9 comments:

  1. Trevor, 21. October 2016, 12:27

    Good analysis. It will be interesting to see who gets the Airport Directorship. The Living Wage portfolio seems absurd.

     
  2. Dr Sea Rotmann, 21. October 2016, 15:22

    Agree. Interested to see who will sit on WIAL’s board and if they will also sponsor the quite significant director’s fees of $60K to the smart energy fund, previously held by David Lee? And is Mayor Lester still in charge of the airport portfolio, now maybe renamed ‘major city projects’? Very glad the slush funds have been stopped, although I wonder if this extends to our free-wheeling CEO as well? So many questions, will be interesting to see what comes of them all…

     
  3. Durden, 22. October 2016, 8:27

    To paraphrase Oprah – “you can have car, you can have a car, everyone can have a car” ! Or an electric bike.

    So now every councillor gets the top-up to the salary that is available for a committee chair? Is that what has been now classified as portfolio leader? Nice tactic to spread the money around the council table and buy some support? And no individual responsibility for decisions. Only a collective responsibility of the single ‘strategy committee’. Presumably this is modelled on the Chinese system of governance?

     
  4. Councillor Sarah Free, 22. October 2016, 10:16

    My role as portfolio leader for public transport, walking and cycling will certainly not be symbolic!

    This will be one of the most active and important portfolio areas with the new bus contracts about to be rolled out, integrated ticketing, bus hubs and dedicated bus lanes all on the agenda, not to mention 37 million to be spent on cycleways and more emphasis on safer walking as well.

    Chris and I have both made it clear that to achieve the very best outcomes, we will be working very collaboratively; not only with each other, but with all WCC colleagues and wider stakeholders, including local communities.

    Please hold me accountable for making good progress in each of these areas over the next three years.

     
  5. Concerned Wellingtonian, 22. October 2016, 11:36

    Councillor Free, I hope you hold the new mayor to his promise of a fare-freeze for the next five years. This is the way to get people onto the buses.

     
  6. Ian Apperley, 22. October 2016, 12:19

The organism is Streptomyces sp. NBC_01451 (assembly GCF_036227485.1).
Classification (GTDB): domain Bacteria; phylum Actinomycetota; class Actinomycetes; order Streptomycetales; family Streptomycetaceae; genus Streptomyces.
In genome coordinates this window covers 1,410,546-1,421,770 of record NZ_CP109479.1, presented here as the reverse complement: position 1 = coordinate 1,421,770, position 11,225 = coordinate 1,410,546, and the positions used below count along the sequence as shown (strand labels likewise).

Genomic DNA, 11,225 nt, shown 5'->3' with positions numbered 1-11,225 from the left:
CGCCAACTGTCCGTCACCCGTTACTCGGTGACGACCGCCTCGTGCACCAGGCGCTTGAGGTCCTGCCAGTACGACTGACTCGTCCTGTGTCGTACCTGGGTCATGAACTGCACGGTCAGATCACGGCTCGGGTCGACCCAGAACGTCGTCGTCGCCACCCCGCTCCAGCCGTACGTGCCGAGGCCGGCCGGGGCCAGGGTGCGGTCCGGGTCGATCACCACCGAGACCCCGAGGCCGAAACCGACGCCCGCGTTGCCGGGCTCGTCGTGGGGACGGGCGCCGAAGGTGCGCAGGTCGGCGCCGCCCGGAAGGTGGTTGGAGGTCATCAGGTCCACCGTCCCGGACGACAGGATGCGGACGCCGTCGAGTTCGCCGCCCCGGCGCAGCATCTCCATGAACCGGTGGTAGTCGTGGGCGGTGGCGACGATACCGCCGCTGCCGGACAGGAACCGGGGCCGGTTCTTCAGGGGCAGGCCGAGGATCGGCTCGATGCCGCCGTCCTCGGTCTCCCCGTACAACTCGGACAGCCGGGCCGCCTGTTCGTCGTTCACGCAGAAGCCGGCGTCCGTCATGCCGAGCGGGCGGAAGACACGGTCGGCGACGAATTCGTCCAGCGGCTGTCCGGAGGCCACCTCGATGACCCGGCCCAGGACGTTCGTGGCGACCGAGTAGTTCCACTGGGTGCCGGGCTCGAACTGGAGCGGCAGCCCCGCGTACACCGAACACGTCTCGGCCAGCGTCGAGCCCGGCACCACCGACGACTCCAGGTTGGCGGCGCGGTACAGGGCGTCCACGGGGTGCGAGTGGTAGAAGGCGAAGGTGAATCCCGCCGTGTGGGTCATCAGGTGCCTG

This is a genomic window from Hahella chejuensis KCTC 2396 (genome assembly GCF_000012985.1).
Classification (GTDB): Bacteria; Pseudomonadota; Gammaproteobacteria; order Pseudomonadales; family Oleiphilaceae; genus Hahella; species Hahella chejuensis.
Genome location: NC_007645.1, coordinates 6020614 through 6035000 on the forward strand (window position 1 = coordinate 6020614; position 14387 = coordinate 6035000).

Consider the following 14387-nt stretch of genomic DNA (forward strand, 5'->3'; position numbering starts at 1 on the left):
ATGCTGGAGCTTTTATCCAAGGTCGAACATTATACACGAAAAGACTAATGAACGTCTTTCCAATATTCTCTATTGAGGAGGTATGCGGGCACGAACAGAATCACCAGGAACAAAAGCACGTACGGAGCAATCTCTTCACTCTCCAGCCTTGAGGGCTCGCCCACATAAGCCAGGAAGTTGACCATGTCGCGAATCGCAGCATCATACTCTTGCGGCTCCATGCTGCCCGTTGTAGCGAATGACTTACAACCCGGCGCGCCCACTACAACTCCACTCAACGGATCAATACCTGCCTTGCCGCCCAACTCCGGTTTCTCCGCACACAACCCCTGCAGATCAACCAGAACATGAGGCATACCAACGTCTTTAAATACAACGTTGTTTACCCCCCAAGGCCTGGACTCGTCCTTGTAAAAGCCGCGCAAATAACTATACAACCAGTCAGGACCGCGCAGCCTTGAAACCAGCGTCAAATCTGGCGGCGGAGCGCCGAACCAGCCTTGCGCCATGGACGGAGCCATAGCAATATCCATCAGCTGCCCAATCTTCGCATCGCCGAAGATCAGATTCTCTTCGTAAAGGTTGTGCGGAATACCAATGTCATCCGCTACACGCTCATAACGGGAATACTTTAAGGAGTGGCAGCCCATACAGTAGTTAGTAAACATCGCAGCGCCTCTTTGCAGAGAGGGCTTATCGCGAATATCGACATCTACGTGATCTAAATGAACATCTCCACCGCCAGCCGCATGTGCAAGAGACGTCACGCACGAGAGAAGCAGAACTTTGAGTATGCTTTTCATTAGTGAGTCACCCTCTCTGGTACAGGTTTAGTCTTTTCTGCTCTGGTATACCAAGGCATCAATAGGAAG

Shuffling deck chairs I think should have been the title.

     
  7. Keith Flinders, 22. October 2016, 12:43

    What influence you will have with the yet to be appointed new transport chair at the GWRC remains to be seen Sarah, but I hope that it is more than just the cosy meetings of the past few years. Wellington city bus issues have been badly served by the GWRC over the past many years, and the proposed 2018 route changes are a regressive step.

    You have mentioned that you want to see that if trolley buses are phased out then they are replaced by electric ones, so what is your stance on the current plans to convert trolley buses to hybrid ones . Hybrids with insufficient battery capacity and ones that will be using fossil fuel and polluting, whereas trolley buses are 100% pollution free.

    Vancouver, Seattle, San Francisco and dozens of other cities, especially in Europe, are adding to and modernizing their trolley fleets. This whilst the GWRC who are charged with protecting our environment will be adding pollution to it. Quite the wrong message.

    Battery only buses are the future but not currently at over $1 million each and costing more than that with replacement batteries in their service life times. The ideal public transport application battery hasn’t been developed yet, and is likely to be at least 10 years before it is.

     
  8. Casey, 23. October 2016, 13:44

    Concerned Wellingtonian would like to see bus fares frozen for the next five years to get more people using buses. The overriding issue is that overcrowding on some bus routes is having some would be users prefer to use cars, though such costs are higher still. Being jam packed in a bus twice a day, often standing all the way, isn’t that much of an attraction. Suburban rail users don’t know how lucky they are.

    For those on the average wage and above, Wellington public transport is more affordable than it was in the 1970s. For those on the statutory minimum wage, or slightly above, public transport has never been so expensive. As was stated by one of the GWRC candidates in the recent election campaigning.

     
  9. Concerned Wellingtonian, 24. October 2016, 9:42

    I hope that comments on my hope that the Mayor keeps to his election promise about a five-year fare freeze are not just a way of getting him off the hook.